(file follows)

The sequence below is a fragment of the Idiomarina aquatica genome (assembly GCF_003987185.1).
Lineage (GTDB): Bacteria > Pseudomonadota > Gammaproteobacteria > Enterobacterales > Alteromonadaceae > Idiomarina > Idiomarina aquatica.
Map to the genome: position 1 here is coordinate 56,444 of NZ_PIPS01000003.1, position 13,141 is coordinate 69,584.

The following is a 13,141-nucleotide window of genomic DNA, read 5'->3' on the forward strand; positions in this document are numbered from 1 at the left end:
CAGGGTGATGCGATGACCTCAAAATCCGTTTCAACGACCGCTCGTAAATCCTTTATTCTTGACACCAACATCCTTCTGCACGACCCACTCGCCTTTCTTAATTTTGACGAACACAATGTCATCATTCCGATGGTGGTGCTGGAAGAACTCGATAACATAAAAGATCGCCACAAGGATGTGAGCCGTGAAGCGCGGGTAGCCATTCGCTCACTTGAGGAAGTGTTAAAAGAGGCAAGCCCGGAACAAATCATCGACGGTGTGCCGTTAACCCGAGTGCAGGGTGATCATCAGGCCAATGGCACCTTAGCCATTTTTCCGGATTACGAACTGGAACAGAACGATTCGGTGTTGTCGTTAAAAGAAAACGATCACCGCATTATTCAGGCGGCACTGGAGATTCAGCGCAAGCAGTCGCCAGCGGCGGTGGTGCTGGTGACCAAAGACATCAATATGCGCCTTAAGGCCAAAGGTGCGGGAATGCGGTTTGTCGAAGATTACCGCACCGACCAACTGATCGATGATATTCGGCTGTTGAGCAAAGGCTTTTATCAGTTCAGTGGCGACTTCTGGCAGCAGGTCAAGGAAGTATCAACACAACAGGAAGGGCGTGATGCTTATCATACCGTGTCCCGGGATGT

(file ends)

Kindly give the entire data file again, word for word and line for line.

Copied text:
The sequence below is a fragment of the Idiomarina aquatica genome (assembly GCF_003987185.1).
Lineage (GTDB): Bacteria > Pseudomonadota > Gammaproteobacteria > Enterobacterales > Alteromonadaceae > Idiomarina > Idiomarina aquatica.
Map to the genome: position 1 here is coordinate 56,444 of NZ_PIPS01000003.1, position 13,141 is coordinate 69,584.

The following is a 13,141-nucleotide window of genomic DNA, read 5'->3' on the forward strand; positions in this document are numbered from 1 at the left end:
CAGGGTGATGCGATGACCTCAAAATCCGTTTCAACGACCGCTCGTAAATCCTTTATTCTTGACACCAACATCCTTCTGCACGACCCACTCGCCTTTCTTAATTTTGACGAACACAATGTCATCATTCCGATGGTGGTGCTGGAAGAACTCGATAACATAAAAGATCGCCACAAGGATGTGAGCCGTGAAGCGCGGGTAGCCATTCGCTCACTTGAGGAAGTGTTAAAAGAGGCAAGCCCGGAACAAATCATCGACGGTGTGCCGTTAACCCGAGTGCAGGGTGATCATCAGGCCAATGGCACCTTAGCCATTTTTCCGGATTACGAACTGGAACAGAACGATTCGGTGTTGTCGTTAAAAGAAAACGATCACCGCATTATTCAGGCGGCACTGGAGATTCAGCGCAAGCAGTCGCCAGCGGCGGTGGTGCTGGTGACCAAAGACATCAATATGCGCCTTAAGGCCAAAGGTGCGGGAATGCGGTTTGTCGAAGATTACCGCACCGACCAACTGATCGATGATATTCGGCTGTTGAGCAAAGGCTTTTATCAGTTCAGTGGCGACTTCTGGCAGCAGGTCAAGGAAGTATCAACACAACAGGAAGGGCGTGATGCTTATCATACCGTGTCCCGGGATGT